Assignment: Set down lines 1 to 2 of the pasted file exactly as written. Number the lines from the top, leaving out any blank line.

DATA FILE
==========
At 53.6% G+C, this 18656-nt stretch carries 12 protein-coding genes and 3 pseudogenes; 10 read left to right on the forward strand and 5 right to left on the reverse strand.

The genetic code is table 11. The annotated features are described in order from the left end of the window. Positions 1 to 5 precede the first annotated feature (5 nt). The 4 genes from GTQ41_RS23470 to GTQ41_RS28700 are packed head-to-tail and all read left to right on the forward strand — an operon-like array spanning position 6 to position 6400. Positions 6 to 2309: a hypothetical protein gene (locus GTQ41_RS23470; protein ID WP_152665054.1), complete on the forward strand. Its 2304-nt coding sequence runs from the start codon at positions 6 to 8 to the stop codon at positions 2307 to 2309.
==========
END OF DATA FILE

At 53.6% G+C, this 18656-nt stretch carries 12 protein-coding genes and 3 pseudogenes; 10 read left to right on the forward strand and 5 right to left on the reverse strand.

The genetic code is table 11. The annotated features are described in order from the left end of the window. Positions 1 to 5 precede the first annotated feature (5 nt). The 4 genes from GTQ41_RS23470 to GTQ41_RS28700 are packed head-to-tail and all read left to right on the forward strand — an operon-like array spanning position 6 to position 6400. Positions 6 to 2309: a hypothetical protein gene (locus GTQ41_RS23470; protein ID WP_152665054.1), complete on the forward strand. Its 2304-nt coding sequence runs from the start codon at positions 6 to 8 to the stop codon at positions 2307 to 2309.